Er, where?

Just 5km south of impossibly chic Megève, you reach the first of four villages that make up Val d’Arly – Praz-sur-Arly – swiftly followed by Flumet, Notre-Dame-de-Bellecombe and Crest-Voland. With the glamour of Megève and Chamonix so close by, it’s easy to miss this collection of traditional villages tucked in between Mont Blanc and the Aravis range. But between them they cover 120km of pistes, and they’re connected to the larger Espace Diamant which includes Les Saisies.

Why try it?

You get gorgeous views of Mont Blanc for considerably less than you would pay in Val d’Arly’s starrier neighbours. The vibe in the villages is relaxed, friendly, solidly French and geared towards families – they’re still very much farming communities that run all year round. With lots of recent snow in the Alps it’s a good bet for a last-minute Easter ski break this year. And it’s hard to resist a place that runs a festival that allows you to ski with eagles: the next Festival Aigles à Ski is between 5-8 March 2018.

Mountain lowdown

Val d’Arly, France

Notre-Dame and Crest-Voland – linked by a free ski bus – have the lion’s share of the slopes, most of which are sheltered, wide, tree-lined pistes. Crest-Voland’s long green runs make it a better bet for newbies, while more confident skiers can tackle the more challenging blues and tough reds in Notre-Dame. Expert skiers have only a handful of black runs, but there’s good off-piste skiing as well as ski touring. Both Notre-Dame and Crest-Voland have direct links to much larger Les Saisies, which you can add to your lift pass, and two snowparks and six boardercross courses are scattered among the four villages. There are no cable cars, but chairlifts at the base of each village take you up the slopes.

And apart from skiing?

When the snow is good, there are lots of fun non-ski activities: hop on a snow-scoot (a cross between scooter and snowboard), fat bike, snake glisse (trains of linked toboggans) and modern variations on sledges such as the single-runner yooner. You might spot some chamois on a snowshoe walk around Col des Aravis, which take place on Wednesday mornings. If the snow is too thin for dog-sledding in Notre-Dame, the exhilarating rides take place in the forests of Les Saisies. People of all ages flock to the outdoor ice-skating rink in Notre-Dame, which is open from 4-8pm. There are also guided visits to local cheese farms, which add to the region’s supply of tomme de Savoie and Beaufort.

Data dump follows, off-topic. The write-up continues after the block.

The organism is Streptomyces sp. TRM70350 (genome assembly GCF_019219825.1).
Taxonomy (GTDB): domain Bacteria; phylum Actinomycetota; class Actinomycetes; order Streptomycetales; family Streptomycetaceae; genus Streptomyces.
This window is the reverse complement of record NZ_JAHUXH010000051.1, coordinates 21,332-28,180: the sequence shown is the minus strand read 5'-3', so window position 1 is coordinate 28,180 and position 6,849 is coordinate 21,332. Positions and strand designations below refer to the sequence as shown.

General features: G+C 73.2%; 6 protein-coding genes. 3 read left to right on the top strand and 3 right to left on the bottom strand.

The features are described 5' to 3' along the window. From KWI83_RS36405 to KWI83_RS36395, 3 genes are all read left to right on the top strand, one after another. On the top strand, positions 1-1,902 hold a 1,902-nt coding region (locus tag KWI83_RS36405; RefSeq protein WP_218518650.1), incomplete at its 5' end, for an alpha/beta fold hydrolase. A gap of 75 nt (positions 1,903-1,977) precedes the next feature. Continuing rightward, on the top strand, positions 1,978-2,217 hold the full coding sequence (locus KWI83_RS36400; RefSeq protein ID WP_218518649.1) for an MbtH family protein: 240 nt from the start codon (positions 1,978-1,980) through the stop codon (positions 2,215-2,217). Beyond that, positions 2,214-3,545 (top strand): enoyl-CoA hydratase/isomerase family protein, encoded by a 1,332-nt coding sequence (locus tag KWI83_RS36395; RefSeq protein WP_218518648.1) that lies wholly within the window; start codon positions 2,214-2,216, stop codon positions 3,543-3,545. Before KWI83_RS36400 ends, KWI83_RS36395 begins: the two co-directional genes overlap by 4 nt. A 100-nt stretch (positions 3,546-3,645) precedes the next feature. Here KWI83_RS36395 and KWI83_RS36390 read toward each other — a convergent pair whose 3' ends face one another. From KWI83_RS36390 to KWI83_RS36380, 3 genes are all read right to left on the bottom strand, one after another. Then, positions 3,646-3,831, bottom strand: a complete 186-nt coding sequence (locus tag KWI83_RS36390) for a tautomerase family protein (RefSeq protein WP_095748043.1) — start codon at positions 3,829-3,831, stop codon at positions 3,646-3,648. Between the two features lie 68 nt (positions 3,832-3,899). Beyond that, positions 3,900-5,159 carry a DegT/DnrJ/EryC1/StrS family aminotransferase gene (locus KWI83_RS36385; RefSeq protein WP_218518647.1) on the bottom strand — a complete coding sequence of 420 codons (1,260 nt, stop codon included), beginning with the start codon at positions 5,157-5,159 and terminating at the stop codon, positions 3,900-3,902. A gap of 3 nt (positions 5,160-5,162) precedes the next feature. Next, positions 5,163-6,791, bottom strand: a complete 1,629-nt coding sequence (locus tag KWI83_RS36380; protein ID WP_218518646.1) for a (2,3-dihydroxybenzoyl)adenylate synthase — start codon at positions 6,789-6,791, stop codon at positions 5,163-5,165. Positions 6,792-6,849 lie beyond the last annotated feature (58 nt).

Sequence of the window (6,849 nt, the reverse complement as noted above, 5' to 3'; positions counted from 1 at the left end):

Après any good?

L’Ambiance, Notre-Dame, France

This certainly isn’t the place for nightlife, although L’Ambiance in Notre-Dame can be lively in the evenings when there’s live music. There’s also a piano bar at Terre Neuve in Crest-Voland and a good vibe at Le Shamrock in Flumet.

Where do I eat?

Try the delicious Beaufort fondue at L’Equipe (+33 4 7931 6126) in the centre of Notre-Dame, or the baked cheese at Le Bistrot de Julien at the bottom of Mont-Rond. For a sunny mountain lunch in Crest-Voland, take the Logère chairlift to La Belle Métairie, which has refined seafood as well as cheesy Savoy favourites.

Where do I stay?

Le Village is a traditional, simple self-catering residence in the centre of Notre-Dame, with kitchens and an indoor pool. A week’s rental with Peak Retreats costs from £481 for an apartment sleeping up to four, including Eurotunnel. The village’s only hotel, La Mollinière, which includes a good restaurant, is at the foot of the Reguet lifts and has doubles from €77, room only. Hotel Pension Plein Soleil is a handy base for Crest-Voland’s Logère chairlift, with doubles from €72 half board.

The nitty gritty

120km of pistes, 51 lifts, highest point 2,069m

Good for
Families, friendly ambience, French atmosphere

Low altitude means it’s sometimes reliant on snow cannons

Lift pass (6 days): adult €158, child €122. Beer: €4

Green runs 21 | Blue runs 38 | Red runs 34 | Black runs 4

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